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Space

Violence detected: Sensors hit by second set of gravitational waves

Scientists making use of the twin Laser Interferometer Gravitational Wave Observatory (LIGO) instruments have announced the second confirmed detection of gravitational waves resulting from the collision of two black holes. Gravitational waves are ripples in the fabric of spacetime created by exceptionally violent cosmic events. The waves contain unique information unattainable by conventional telescopes, allowing scientists to gain a rare insight into one of the most energetic phenomena taking place in our Universe.Read More

Electronics

Elex Pipe takes circuit building off the board

Though we use all manner of electronic gadgetry every day, few of us know what makes them tick. Learning about electronics and programming can be tough though and, let's face it, a little dry. A number of startups have made efforts to spice the learning process up recently – making use of robots, modules and micro labs to make experimentation fun and accessible. The latest to join the crowd is Mad Tatu with a circuit building system that rises up from the table top for 3D projects that look like a crazy plumber has turned his hand to teaching. Read More

Medical

Rebooting the immune system fights off early MS

"Have you tried turning it off and on again?" has become a bit of a joke when dealing with problems with electronic equipment, but more often than not it does work. Now, Canadian doctors and researchers have found that rebooting the immune system essentially cures early, aggressive MS. In clinical trials, the treatment was shown to suppress brain inflammation, prevent relapses, halt disease progression and even reverse some symptoms like vision loss and muscle weakness.Read More

Environment

NASA satellite snaps the first methane leak detected from space

Methane's concentration in the atmosphere might be outweighed and outlasted by the more bountiful CO2, but this greenhouse gas is perfectly capable of doing some damage while it's up there. Due to its superior radiation-trapping abilities, methane presents a much more potent threat to the climate than CO2 does pound-for-pound, so monitoring the source of methane emissions is therefore pretty important. And it looks like we might have a new tool at our disposal, with NASA announcing the first observation of a single methane leak on our planet's surface from an Earth-orbiting spacecraft. Read More

Energy

A salty battery bath to combat EV range anxiety

The degradation of electrodes in lithium-based batteries has been a major inhibitor to their operating life, particularly when dendrites "growing" from these corroding electrodes short-circuit in the electrolyte. Australian researchers have found that pre-treating lithium electrodes in a special salt bath decreases the breakdown of the electrodes and boosts performance and battery life so markedly it could bring an end to range anxiety for drivers of electric vehicles.Read More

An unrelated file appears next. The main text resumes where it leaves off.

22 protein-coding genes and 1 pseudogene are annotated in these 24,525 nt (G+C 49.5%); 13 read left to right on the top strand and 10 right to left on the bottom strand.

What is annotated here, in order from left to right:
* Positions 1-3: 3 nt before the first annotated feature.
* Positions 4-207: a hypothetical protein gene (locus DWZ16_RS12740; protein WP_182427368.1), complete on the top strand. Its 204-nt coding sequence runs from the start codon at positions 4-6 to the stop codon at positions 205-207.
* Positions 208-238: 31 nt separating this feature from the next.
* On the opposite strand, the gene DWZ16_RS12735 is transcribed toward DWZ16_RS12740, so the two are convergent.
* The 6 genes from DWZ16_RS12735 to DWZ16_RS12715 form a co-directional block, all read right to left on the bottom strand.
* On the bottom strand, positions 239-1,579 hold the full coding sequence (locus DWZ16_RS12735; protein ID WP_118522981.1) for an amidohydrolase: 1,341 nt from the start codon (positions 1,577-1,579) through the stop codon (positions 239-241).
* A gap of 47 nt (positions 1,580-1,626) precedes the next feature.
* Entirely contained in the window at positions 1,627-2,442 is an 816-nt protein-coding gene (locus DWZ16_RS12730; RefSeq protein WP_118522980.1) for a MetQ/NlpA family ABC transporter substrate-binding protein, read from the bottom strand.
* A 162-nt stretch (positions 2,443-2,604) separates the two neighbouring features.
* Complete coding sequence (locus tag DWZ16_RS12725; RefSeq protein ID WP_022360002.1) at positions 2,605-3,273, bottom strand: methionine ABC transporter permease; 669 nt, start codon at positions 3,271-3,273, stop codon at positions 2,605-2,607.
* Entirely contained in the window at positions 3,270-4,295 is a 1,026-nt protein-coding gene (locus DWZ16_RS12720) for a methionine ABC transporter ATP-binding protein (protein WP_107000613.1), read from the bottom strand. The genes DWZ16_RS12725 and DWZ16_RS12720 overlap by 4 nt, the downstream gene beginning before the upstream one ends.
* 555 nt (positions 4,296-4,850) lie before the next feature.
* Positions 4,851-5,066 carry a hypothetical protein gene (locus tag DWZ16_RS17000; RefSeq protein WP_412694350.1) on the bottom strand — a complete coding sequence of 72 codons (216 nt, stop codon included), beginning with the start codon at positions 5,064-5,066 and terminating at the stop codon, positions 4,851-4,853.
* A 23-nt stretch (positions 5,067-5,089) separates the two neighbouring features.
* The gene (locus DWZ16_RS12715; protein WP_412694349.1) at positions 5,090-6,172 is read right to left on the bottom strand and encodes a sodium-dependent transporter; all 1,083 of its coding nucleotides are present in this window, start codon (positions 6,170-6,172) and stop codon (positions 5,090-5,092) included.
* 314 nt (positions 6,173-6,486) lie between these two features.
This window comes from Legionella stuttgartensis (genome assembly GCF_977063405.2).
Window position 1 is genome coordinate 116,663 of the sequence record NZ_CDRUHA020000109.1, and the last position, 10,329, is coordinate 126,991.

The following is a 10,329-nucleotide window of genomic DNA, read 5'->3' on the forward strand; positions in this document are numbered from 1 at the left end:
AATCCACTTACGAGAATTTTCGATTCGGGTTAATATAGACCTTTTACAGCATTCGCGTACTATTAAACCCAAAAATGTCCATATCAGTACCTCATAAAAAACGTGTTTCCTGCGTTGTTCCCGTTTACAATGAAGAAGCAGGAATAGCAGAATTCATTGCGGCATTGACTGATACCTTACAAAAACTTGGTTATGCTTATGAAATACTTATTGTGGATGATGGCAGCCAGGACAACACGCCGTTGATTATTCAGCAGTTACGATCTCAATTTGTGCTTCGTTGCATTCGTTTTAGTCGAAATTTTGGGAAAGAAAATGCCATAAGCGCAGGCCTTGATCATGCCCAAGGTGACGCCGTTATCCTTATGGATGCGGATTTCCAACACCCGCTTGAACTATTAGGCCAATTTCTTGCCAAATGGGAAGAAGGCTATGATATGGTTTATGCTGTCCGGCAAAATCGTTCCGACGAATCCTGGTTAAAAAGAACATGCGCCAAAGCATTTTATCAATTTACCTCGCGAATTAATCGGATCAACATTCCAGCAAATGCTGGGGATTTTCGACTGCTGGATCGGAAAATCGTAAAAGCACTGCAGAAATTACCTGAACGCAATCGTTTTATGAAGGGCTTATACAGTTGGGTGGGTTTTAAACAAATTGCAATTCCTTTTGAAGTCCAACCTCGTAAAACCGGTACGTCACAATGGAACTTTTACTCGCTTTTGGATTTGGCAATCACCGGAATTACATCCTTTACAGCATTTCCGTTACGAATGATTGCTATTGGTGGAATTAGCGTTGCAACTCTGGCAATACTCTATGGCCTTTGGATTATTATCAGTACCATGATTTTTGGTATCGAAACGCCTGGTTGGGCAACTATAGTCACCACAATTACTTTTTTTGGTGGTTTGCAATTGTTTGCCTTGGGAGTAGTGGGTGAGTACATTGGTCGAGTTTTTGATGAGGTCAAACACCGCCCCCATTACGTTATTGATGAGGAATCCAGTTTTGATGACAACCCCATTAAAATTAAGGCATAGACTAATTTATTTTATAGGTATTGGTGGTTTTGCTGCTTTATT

Space

NASA sets fire to unmanned cargo ship in the name of safety

An unmanned Cygnus cargo ship left the International Space Station today, and then NASA set it on fire. At 4:55 pm EDT, ground control activated the Saffire-I experiment in the hold of the Orbital ATK Cygnus Pressurized Cargo Module as it drifted away from the station, triggering the largest fire ever started in space. The controlled burn inside an insulated container is part of a study to learn more about the nature of fire in zero gravity and improve spacecraft safety.Read More

Science

Sound waves used to boost intensity of light on a silicon chip

Using a newly-developed waveguide, scientists at Yale have created a method to significantly increase the power of laser light on a silicon chip by boosting it with sound waves. The researchers believe that this new device could have practical uses in commercial technologies, including more efficient fiber-optic communications and better data signal processing. Read More

Materials

Scientists accidentally create nanorods that harvest water from the air

Learning from your mistakes is a key life lesson, and it's one that researchers at Pacific Northwest National Laboratory (PNNL) can attest to. After unintentionally creating carbon-rich nanorods, the team realized its accidental invention behaves weirdly with water, demonstrating a 20-year old theory and potentially paving the way to low-energy water harvesting systems and sweat-removing fabrics.Read More

Space

Kepler spies largest exoplanet yet that orbits two stars

Planets that orbit two stars have traditionally been difficult to detect. Despite decades of suspicion, we didn't even spot our first one until 2011 and even now their irregular orbits make life tricky for those in the planet-hunting game. NASA has today confirmed the discovery of the largest of these circumbinary planets, the imaginatively named Kepler-1647 b, some 3,700 light years away. Read More

Environment

Shaken, not stirred: How climate change can upset the chemistry of freshwater lakes

Much like James Bond's favorite cocktails, freshwater lakes need to be shaken up in order to make sure vital ingredients are evenly distributed within. Without a giant cocktail shaker at its disposal, nature carries out this task by way of big storms in the colder months that turn over the bodies of water and preserve the health of the ecosystem. But scientists are now warning that rising surface temperatures may bring an end to this, which would give algae new rein over these lakes and seriously threaten fish populations and vital freshwater resources.Read More

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